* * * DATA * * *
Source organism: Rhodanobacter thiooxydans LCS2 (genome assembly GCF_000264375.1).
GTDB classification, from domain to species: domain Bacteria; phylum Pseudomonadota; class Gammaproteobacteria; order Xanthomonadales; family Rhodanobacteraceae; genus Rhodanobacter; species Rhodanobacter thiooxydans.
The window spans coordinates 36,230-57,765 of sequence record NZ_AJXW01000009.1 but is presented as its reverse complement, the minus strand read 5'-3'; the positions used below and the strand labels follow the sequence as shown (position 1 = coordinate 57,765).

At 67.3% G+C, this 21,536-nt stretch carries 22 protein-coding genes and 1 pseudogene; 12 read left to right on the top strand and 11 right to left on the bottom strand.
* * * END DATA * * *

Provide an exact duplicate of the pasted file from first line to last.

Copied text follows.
Source organism: Rhodanobacter thiooxydans LCS2 (genome assembly GCF_000264375.1).
GTDB classification, from domain to species: domain Bacteria; phylum Pseudomonadota; class Gammaproteobacteria; order Xanthomonadales; family Rhodanobacteraceae; genus Rhodanobacter; species Rhodanobacter thiooxydans.
The window spans coordinates 36,230-57,765 of sequence record NZ_AJXW01000009.1 but is presented as its reverse complement, the minus strand read 5'-3'; the positions used below and the strand labels follow the sequence as shown (position 1 = coordinate 57,765).

At 67.3% G+C, this 21,536-nt stretch carries 22 protein-coding genes and 1 pseudogene; 12 read left to right on the top strand and 11 right to left on the bottom strand.